NC: Interdisciplinary approaches and archaeometry have proved to be of utmost importance for maritime archaeology research. Which are the most salient advantages that applied physic-chemistry, materials science, and engineering provide to develop preservation strategies focused on UCH?
DA: In recent decades, technological tools applied to the study of materials have had an unprecedented development, mainly driven by the industrial and healthcare sectors. The most salient applications of the knowledge and methods from physics, chemistry, materials science, and engineering to the study and conservation of UCH, have impacted three main lines of research. First, they have allowed us to expand our knowledge regarding the constituent materials and manufacturing process, which in turn have enabled us to assess the chronology and provenance of the remains. Second, they made it possible to acquire new data to better understand the kinetics and nature of degradation processes in lacustrine and marine environments. And third, they have provided additional information for the evaluation of conservation treatments and the implementation of in situ protection systems for archaeological remains. Altogether, archaeometry data have provided managers and political leaders with valuable tools to implement preservation policies at local, national, and international levels.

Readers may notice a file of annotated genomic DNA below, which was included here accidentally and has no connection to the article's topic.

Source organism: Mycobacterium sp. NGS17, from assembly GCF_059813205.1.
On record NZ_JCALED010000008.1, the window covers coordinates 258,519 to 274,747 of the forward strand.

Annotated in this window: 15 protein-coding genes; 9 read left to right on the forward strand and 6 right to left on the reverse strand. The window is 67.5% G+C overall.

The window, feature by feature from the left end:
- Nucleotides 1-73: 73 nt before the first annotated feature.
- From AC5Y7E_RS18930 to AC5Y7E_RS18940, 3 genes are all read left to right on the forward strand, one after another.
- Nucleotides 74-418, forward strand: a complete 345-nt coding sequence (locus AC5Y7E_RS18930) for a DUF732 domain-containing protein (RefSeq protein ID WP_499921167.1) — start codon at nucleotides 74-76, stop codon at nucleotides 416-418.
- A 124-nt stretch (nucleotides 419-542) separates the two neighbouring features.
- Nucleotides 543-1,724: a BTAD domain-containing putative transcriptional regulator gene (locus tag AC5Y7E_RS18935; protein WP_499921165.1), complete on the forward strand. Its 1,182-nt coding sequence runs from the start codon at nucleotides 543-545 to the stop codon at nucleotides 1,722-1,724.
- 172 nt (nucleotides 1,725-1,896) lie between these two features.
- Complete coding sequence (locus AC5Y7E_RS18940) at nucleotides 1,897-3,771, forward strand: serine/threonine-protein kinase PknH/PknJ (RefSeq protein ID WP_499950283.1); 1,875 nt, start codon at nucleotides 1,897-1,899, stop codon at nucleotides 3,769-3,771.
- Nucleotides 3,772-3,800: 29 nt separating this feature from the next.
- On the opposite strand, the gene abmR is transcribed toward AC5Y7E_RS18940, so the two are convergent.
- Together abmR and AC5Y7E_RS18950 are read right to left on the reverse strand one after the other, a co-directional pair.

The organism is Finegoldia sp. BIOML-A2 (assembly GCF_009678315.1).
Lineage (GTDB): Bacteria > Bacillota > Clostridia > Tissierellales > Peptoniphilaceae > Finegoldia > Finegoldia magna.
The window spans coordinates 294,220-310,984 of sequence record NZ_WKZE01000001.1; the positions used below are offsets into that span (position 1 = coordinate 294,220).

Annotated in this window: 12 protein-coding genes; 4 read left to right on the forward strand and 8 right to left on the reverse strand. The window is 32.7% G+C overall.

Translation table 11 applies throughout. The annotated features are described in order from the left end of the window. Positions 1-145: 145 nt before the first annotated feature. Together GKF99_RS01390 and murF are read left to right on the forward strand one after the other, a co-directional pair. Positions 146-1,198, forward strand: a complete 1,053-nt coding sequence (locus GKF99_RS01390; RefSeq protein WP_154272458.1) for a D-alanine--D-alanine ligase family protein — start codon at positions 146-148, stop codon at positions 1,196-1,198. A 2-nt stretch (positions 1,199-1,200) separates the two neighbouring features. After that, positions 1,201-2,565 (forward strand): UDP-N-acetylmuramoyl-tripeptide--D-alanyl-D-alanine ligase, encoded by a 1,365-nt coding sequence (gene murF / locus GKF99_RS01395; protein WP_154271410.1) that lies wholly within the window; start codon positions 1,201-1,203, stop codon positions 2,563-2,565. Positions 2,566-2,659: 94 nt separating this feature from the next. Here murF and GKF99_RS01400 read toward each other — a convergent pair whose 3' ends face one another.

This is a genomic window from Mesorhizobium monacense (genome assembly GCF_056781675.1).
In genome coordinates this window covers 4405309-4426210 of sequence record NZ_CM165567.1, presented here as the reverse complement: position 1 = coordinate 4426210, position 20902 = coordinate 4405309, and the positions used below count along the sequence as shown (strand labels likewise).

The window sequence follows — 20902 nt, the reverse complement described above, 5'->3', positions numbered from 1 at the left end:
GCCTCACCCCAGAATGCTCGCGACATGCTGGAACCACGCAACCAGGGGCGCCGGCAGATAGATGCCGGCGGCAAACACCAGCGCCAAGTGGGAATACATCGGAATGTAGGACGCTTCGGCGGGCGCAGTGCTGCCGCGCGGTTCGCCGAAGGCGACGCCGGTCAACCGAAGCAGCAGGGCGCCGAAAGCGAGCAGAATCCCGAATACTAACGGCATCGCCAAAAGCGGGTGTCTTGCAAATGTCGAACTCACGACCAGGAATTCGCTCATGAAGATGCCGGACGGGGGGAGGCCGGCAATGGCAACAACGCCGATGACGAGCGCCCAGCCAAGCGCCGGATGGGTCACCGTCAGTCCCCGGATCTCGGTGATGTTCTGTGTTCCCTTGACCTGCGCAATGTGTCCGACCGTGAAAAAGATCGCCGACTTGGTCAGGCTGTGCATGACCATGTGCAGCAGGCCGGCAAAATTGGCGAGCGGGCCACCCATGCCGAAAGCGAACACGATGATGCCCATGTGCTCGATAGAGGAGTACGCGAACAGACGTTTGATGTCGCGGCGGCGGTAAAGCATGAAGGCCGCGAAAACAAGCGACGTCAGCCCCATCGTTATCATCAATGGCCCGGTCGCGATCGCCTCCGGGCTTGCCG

NC: Over the years, you have gained a rich experience both working with a plethora of materials and collaborating with diverse specialists from social/human and natural sciences, in Mexico and abroad. What advice can you offer to students and young conservators for their careers?
DA: The first piece of advice is to specialize on a subject that they like and are passionate about, as they are going to spend at least a third of their lives working on it. I wasn't very interested in the natural sciences until I saw them being applied in the study of cultural property; it blew my mind to discover the artist or artisan brushstroke in a piece just by observing it under the microscope. Think about something you can do even if you are on your free time. The second advice is relative to the dissertation theme: keep it as simple as possible. Hidden under topics that sometimes seem arid or meaningless, there are niches of opportunity in which students can develop professionally. Archaeometric research applied to the conservation of cultural heritage is still a young field that requires more young specialists to face future challenges, especially with new problems arising from climate change. The third advice is: don’t stay in your workroom (classroom, office, or laboratory), take some time to experience your field; if you like archaeometallurgy do some jewelry or bronze sculpture courses; if you like to study oil paintings, paint or prepare your art materials as they were made in ancient times. And if you like maritime archaeology, it is never too late to learn to dive! Finally, I encourage young students to seek new experiences in a multidisciplinary environment and foster inter-institutional collaboration. I always refer to the scientific expeditions of the 18th Century and invite students to look for a work team made up of people from various disciplines who, due to a common interest, are willing to sail together.